While I have been procrastinating writing about lemons, my trees have fruited and finished – we seemed to have baskets of lemons for weeks and now have none and I am back to buying them. I am hoping that the rest of NZ are still growing.
I am nurturing my young Yen Ben tree and waiting for it to produce fruit and keep me happy as ridiculously all of my 10 or so lemon trees are Meyer and the fruit just isn’t what I want. Meyer are not a true lemon – they are thought to be a cross between a lemon and a mandarin or orange and while they are juicy and floral they lack the serious acidity of other lemons and therefore can be bland in recipes. While sense tells me I should haul out a couple of the Meyer and replant with Yen Ben, I actually find it really hard to take the life of something that is healthy and growing strong just because it doesn’t suit my needs.
Yen Ben originates from the popular Lisbon lemon, it has few seeds and is juicy with a thin skin. It is also hardy.
For cooking and baking eg lemon strawberry tarts, lemon curd , sticky lemon slice, crunchy lemon muffins, easy lemon yoghurt cake, lemon pistachio shortbread, delicious citrus tart, smooth lemon risotto, easy lemon chicken with sage or any of our other lemon recipes
I would recommend you use something like Yen Ben or Lisbon – however Virgil also is keen on Ponderosa – see below.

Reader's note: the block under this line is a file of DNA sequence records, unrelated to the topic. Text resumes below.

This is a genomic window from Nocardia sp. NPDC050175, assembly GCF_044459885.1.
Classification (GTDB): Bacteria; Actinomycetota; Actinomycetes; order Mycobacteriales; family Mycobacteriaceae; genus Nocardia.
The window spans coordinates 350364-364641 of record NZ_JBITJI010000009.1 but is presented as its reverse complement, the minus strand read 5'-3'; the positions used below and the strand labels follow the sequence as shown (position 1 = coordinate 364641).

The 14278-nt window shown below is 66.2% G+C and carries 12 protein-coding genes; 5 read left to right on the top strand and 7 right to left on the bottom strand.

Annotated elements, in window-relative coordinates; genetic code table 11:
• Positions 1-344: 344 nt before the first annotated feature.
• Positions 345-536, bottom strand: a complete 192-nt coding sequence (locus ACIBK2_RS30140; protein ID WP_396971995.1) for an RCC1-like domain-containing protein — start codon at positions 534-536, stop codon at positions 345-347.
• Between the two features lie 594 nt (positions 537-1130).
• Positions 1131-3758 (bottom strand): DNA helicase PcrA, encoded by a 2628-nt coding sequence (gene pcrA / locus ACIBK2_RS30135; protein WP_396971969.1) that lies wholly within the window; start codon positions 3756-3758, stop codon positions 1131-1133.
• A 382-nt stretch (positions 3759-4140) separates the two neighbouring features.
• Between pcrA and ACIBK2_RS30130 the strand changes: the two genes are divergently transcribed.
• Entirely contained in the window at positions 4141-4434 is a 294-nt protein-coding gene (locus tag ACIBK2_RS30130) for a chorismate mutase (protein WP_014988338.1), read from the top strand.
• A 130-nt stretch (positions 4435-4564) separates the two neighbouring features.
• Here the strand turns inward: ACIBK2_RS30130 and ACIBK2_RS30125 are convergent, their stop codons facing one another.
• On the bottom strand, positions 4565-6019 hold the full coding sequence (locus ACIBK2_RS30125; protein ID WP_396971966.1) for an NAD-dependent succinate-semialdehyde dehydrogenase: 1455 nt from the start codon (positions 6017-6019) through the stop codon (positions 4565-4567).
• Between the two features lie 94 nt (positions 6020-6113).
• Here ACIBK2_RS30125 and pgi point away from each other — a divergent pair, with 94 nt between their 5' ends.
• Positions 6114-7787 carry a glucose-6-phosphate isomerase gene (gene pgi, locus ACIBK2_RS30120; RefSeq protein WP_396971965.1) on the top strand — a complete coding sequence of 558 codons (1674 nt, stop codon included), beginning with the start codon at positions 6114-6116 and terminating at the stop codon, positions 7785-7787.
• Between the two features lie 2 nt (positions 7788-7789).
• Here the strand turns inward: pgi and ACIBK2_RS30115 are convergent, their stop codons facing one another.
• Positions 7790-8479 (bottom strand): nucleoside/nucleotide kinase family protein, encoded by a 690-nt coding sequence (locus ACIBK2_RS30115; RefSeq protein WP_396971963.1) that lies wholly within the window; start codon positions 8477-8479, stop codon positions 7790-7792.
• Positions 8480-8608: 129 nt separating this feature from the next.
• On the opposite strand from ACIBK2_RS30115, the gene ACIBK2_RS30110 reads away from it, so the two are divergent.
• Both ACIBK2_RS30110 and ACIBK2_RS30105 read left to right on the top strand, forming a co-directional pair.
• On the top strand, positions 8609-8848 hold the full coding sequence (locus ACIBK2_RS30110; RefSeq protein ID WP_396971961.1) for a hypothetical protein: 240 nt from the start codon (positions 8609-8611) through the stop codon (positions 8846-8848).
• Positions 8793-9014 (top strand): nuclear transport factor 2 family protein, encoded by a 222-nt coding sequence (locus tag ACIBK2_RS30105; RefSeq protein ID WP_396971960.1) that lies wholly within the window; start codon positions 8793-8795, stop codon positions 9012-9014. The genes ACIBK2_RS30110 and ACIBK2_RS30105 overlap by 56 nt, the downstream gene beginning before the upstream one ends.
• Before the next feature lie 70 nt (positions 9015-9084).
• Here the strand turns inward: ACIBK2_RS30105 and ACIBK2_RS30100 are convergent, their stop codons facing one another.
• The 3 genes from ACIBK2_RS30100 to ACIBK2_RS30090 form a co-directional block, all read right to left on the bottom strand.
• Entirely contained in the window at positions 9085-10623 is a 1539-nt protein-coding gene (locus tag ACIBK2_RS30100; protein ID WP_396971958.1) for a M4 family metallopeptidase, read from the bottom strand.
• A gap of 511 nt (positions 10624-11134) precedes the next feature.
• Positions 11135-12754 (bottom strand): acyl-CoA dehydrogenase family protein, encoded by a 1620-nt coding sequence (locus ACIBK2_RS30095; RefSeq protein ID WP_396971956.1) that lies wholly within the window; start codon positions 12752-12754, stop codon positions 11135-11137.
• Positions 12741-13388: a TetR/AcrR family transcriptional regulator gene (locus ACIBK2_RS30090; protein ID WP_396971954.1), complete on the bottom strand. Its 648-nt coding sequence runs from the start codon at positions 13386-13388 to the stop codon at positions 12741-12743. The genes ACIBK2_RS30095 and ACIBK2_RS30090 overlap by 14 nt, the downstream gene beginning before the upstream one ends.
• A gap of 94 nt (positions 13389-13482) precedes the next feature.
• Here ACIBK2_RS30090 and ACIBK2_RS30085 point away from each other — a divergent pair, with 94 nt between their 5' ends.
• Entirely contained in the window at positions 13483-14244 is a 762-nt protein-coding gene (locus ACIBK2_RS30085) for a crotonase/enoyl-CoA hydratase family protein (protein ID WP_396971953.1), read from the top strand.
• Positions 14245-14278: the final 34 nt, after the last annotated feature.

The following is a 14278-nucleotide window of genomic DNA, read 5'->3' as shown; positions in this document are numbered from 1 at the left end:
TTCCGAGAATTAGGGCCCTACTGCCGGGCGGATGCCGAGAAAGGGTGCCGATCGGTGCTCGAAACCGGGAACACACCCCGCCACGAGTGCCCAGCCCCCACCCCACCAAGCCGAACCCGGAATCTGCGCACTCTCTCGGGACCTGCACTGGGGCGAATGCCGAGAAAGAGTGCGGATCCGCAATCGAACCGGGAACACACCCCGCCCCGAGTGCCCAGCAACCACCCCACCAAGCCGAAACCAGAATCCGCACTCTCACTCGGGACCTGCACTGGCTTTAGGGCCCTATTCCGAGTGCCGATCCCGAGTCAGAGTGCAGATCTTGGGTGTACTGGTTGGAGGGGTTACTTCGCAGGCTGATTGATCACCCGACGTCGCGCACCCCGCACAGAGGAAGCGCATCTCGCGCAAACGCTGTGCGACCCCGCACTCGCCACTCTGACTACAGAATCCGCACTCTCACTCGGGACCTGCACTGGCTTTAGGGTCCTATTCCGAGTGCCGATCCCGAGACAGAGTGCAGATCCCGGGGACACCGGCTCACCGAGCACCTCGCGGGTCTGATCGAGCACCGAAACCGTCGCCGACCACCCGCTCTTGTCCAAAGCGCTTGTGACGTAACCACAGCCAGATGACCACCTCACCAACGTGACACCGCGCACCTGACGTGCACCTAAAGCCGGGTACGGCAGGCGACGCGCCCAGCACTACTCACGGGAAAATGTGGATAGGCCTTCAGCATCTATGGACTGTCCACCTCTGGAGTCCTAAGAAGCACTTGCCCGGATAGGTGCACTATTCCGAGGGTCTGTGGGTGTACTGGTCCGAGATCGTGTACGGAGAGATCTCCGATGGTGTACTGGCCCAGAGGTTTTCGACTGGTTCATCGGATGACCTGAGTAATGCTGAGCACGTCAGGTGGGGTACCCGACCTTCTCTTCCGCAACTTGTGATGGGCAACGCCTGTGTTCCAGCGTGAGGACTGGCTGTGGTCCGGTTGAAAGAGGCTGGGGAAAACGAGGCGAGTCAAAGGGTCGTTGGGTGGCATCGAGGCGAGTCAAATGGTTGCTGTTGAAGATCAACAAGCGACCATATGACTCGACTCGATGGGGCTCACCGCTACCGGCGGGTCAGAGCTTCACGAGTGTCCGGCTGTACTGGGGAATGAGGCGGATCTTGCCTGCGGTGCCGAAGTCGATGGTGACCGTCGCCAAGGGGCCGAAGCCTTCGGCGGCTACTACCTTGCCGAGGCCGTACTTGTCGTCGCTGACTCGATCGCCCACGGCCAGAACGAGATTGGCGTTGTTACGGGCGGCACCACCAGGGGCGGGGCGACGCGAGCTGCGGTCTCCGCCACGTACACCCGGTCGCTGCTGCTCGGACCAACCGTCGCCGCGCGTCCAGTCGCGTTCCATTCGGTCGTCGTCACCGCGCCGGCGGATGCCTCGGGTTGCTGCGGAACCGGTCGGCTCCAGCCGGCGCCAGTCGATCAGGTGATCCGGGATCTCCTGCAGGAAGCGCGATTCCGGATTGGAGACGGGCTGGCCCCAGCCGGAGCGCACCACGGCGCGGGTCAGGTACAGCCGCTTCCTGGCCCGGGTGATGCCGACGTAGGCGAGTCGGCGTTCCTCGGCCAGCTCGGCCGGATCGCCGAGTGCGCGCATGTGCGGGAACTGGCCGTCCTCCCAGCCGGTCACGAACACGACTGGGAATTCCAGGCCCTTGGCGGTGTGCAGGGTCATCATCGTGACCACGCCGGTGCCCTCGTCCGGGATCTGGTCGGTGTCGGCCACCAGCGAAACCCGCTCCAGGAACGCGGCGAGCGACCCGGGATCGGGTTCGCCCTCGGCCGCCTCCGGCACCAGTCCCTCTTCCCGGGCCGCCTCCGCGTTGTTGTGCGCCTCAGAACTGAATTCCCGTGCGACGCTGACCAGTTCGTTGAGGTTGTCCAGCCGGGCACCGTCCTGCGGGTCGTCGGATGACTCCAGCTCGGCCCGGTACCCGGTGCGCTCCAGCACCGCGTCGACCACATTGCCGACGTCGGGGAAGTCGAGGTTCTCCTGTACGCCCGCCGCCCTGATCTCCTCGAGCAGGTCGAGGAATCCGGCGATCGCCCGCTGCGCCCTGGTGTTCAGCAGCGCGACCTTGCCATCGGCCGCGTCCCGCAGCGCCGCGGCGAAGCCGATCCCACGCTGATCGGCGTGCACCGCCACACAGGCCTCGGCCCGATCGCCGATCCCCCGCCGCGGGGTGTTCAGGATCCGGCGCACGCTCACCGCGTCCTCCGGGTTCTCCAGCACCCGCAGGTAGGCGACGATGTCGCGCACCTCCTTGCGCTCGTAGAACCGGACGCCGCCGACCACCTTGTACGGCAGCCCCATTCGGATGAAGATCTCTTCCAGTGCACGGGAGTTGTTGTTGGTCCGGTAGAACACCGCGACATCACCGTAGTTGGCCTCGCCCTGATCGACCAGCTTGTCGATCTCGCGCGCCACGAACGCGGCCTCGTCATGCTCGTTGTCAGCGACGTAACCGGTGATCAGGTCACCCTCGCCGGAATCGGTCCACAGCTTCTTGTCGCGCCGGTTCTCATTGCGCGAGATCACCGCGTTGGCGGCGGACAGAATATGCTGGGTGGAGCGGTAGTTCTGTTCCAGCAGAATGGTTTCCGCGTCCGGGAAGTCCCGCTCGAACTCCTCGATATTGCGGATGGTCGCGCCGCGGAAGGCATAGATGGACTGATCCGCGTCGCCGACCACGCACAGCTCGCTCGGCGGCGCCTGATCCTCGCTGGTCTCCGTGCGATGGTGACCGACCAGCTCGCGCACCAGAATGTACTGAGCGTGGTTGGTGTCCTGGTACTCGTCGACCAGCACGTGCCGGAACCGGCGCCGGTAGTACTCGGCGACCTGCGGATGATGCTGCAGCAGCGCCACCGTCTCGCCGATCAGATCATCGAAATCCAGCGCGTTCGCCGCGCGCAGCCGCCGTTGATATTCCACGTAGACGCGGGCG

Lemon Tips and Trivia
To enhance the juiciness of lemons simply roll with the palm of your hand on the kitchen bench or microwave until just warm.
While your dentist may not like it, a glass of warm water with a good squeeze of lemon is a refreshing way to start the day.
Lemon juice is great for tenderising, enhancing flavour and also preserving colour in other fruit and vegetables.
Lemons are a great source of vitamin C
The rind has the perfume of the lemon whereas the juice carries the flavour and acidity.
A lemon zester is the best way to remove lemon rind
If you are only using the lemon for juice then use a zester and remove the skin and freeze it in small bags or containers for a later use.
Lemon trees will tolerate light frosts for a short period of time but generally prefer to be warmer.
Lemon trees are huge feeders see here for details on feeding and care.
For the long term health of a lemon tree, sacrifice the first season’s fruit.
If making a lemon and honey drink then use warm water as opposed to boiling water in order to maintain as much of the health giving properties from the lemon and also the honey.
Preserved Lemons are a good way to use up excess lemons – but only if you think you will use them and like Moroccan style dishes.
Lemons (taken from a past blog from Virgil)
Should be the top of any cooks must-have list. If you don’t use this fruit regularly, wake up. Lemons are undemanding trees, they like warmth, sun and a bit of food. For that true lemon flavour you need to squeeze past that big display of Meyers [a cold-hardy hybrid between a lemon and an orange much pushed by garden centres] at your local nursery and search out a true lemon such as Yen Ben or Villa Franca. For something a little more adventurous try a Ponderosa. These monsters can reach a kilo or more per fruit and have thick, fragrant peel, perfect for Glace. Like all citrus, lemons are available on gangly, grow-em big Trifoliata root stock, or the spiky, dwarfing Flying Dragon. One or the other will suit your situation. Barely a day goes by where I don’t use lemons for something: Salad dressing, marinades, serving with fried food, in curries, in cocktails. Simply indispensable.
Any lemon tips from you?